Rock from the Valley

For Srinagar-based Moiz Miraj,23,there was only one reason to be sent to Malaysia. “I was playing the guitar and singing psychedelic music all day long in my room.

Written by Suanshu Khurana | Published: March 30, 2012 2:19 am

For Srinagar-based Moiz Miraj,23,there was only one reason to be sent to Malaysia. “I was playing the guitar and singing psychedelic music all day long in my room. Since my parents wanted me to make a career out of my life and not just have ‘fun’,I decided to give engineering a shot,” says Miraj,who also blames peer pressure for his leaving the country. Two years of trying hard to figure out software,Miraj returned and got together with three of his friends to form Dying Breed in 2010,which is arguably the first band in the Valley to release an album.

In Kashmir,where gigs are a furious affair,thanks to an American grunge inspiration paired with the Valley’s political turmoil,an upcoming band such as Dying Breed is like a warm ray of sun. The band is rhyming simple narrative ballads,celebrating life,discussing personal woes and lost love,and blending all this with the whimsicality of the distorted guitars to make “some non-pretentious music,straight from the heart”. At times,they touch upon the verses of Sufi saint Shaikh-Ul-Alam and popular Kashmiri poetess Lal Ded.

With music that mostly concentrates on blues and psychedelic rock,the band is belting it out on its own and grabbing eyeballs with music that,for a change,does not talk about all things wrong in the Valley. “We live with violence and uproar but that does not mean we are supposed to write our songs about it. We also live with nature and love. And those are the things that we like to sing about,” says Syed Maajid,the lead vocalist,about their self-titled debut album that will release on April 1.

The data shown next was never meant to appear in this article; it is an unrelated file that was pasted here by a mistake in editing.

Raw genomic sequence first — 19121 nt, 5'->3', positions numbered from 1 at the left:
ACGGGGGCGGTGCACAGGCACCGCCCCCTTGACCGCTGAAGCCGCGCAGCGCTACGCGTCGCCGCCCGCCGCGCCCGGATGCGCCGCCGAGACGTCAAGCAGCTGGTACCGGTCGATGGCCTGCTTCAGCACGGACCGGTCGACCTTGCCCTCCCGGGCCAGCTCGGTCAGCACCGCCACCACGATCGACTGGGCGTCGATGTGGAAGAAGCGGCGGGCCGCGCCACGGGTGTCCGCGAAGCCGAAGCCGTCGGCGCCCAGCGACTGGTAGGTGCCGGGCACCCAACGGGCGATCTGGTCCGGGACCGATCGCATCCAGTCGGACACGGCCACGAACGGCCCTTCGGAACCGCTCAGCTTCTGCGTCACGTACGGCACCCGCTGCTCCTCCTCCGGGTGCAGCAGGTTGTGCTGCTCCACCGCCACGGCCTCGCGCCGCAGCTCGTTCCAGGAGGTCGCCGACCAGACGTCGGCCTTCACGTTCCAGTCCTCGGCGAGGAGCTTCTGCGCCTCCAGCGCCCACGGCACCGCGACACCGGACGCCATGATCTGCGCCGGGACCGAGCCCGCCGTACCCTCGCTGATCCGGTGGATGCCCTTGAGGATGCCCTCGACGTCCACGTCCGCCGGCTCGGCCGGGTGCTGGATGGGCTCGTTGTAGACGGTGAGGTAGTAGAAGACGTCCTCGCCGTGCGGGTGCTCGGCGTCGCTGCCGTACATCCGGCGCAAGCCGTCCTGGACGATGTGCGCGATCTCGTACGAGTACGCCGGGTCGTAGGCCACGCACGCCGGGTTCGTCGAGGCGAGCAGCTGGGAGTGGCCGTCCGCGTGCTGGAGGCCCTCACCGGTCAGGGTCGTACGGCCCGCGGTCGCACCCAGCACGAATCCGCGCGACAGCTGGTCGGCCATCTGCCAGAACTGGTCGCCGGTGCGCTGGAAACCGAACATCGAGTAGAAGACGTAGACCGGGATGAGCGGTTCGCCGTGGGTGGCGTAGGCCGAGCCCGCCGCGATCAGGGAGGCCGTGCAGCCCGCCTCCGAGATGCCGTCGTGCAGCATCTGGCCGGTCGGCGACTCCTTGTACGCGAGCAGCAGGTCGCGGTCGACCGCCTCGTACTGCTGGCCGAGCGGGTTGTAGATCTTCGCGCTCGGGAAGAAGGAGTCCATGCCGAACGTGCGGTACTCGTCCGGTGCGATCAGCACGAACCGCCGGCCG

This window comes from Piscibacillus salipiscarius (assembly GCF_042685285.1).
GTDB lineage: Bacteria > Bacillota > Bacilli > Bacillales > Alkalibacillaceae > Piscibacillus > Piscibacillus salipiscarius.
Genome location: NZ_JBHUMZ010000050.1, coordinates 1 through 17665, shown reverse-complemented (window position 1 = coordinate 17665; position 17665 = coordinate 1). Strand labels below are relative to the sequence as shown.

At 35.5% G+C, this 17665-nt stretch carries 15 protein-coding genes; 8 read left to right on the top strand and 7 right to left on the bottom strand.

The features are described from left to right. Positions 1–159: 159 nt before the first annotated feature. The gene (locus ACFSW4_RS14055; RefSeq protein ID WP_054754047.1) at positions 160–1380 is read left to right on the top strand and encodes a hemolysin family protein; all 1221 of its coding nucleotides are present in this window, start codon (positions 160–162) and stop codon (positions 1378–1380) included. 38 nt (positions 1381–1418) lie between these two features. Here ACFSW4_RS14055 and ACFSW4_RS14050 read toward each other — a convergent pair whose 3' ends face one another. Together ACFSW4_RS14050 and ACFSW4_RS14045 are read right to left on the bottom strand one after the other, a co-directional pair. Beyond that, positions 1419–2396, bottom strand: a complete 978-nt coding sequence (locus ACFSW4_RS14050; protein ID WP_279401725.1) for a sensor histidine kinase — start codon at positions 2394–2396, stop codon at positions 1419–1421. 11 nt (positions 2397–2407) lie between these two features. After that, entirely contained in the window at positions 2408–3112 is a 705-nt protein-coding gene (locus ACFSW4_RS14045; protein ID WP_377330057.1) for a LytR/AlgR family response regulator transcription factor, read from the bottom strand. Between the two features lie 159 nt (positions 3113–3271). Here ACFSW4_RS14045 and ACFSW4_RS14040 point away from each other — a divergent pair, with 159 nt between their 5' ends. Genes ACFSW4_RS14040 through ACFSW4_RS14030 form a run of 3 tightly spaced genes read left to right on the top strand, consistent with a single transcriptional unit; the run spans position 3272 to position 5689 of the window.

The album was recorded at Kashmir Audio Visual Centre,which,according to the band,did not have the right acoustics and proper equipment. “In fact,our own instruments can’t compete with the best available in the market. But we have put in all our money and soul into this album. I hope people appreciate what we are offering,” says Miraj,who along with Maajid,drummer Samad Khankashi and bassist Zohaib Kathawri,has brought out this album after years of saving their pocket money.

Miraj adds,“We are not missionaries. We are not here to preach an ideology. We want to feel normal. We should not be expected to be a political band because we are from Kashmir.” We second that.

Psychedelic rock as a genre may have started its retreat way back in the ’70s to give way to psychedelic pop and soul,but the band is sticking to their influences of playing The Beatles tracks such as Penny Lane and Strawberry Fields and Jimmy Hendrix’s Purple Haze on loop. The album opens with Bewildered,a track with a strong presence of synths and studio effects that the band could manage with limited resources,followed by Psych Drama and Them Old Blues. It also contains a bonus blues track,which comprises a sound of the noat — a traditional Kashmiri earthern pot used as a musical instrument.

At a time when underground is the new mainstream by way of its presence online,and the big record deal is the far gone idea,Dying Breed is sticking to the old-school thought of a record deal. “Our first batch of CDs contains 500 pieces,to be distributed for free. That,hopefully,will have attention diverted to our music and allow us to travel to various places.” But they want Kashmir as the base. “We don’t want to run away from here just because there is bedlam or the opportunities are fewer. We may not have had a political stance but we were always clear that our first album will come out from here. We have done our work. Now,we are waiting,” says Maajid.

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